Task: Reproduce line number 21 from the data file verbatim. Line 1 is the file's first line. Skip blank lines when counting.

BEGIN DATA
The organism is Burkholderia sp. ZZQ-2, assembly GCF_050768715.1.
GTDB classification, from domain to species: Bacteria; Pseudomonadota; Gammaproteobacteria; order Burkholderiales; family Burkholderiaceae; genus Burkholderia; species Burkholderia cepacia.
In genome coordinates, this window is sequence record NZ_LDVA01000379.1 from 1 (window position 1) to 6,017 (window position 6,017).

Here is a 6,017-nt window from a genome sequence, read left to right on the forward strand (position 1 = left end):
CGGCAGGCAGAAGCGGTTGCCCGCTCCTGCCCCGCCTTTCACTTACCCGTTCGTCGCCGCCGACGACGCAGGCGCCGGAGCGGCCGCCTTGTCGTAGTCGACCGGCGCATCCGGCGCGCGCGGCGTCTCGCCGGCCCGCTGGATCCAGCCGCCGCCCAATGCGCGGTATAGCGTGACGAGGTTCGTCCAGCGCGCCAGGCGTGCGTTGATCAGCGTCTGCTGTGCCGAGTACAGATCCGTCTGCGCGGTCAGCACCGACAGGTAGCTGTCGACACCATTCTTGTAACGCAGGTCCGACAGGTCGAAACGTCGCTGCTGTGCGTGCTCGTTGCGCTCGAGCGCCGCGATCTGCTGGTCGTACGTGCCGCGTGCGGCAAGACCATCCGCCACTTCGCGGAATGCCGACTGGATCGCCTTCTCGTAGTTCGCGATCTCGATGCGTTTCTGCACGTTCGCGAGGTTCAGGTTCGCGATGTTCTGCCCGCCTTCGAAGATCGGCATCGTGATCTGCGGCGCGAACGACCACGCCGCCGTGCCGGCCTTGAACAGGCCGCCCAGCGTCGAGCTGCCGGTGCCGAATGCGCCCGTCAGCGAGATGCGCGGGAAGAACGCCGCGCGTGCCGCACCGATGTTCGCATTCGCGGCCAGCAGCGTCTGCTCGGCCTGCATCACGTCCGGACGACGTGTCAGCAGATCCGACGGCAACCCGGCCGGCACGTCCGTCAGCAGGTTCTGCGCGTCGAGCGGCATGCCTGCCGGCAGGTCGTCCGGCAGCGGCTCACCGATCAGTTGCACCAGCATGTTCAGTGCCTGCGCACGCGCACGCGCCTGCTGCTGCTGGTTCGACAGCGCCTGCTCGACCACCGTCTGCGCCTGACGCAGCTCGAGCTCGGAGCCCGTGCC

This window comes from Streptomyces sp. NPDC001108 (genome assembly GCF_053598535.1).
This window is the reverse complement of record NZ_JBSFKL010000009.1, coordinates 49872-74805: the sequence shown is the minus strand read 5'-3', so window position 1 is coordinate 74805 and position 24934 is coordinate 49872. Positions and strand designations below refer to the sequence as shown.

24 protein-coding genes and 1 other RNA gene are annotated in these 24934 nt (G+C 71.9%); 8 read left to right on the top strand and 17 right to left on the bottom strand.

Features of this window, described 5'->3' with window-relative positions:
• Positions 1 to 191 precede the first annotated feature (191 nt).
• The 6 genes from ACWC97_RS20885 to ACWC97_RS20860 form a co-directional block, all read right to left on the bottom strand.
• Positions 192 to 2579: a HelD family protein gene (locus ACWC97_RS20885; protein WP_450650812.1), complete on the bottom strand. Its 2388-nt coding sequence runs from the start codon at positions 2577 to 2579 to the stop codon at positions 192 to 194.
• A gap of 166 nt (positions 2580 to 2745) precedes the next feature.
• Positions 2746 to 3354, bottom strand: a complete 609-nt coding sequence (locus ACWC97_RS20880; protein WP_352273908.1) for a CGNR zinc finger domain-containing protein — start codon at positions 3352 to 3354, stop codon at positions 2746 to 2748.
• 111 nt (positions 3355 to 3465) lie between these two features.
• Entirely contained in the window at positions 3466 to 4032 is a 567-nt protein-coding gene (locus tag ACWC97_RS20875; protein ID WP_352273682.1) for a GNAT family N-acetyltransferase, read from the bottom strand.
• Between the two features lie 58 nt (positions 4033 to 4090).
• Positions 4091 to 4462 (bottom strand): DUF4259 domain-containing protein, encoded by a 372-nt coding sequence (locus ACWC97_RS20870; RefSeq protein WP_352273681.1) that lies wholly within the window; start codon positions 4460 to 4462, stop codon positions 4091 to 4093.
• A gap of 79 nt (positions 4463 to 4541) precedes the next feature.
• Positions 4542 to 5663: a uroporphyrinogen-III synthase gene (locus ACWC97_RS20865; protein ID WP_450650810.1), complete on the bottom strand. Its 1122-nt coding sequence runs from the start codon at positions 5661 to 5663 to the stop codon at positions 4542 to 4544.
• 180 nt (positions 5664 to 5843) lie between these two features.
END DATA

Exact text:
• 180 nt (positions 5664 to 5843) lie between these two features.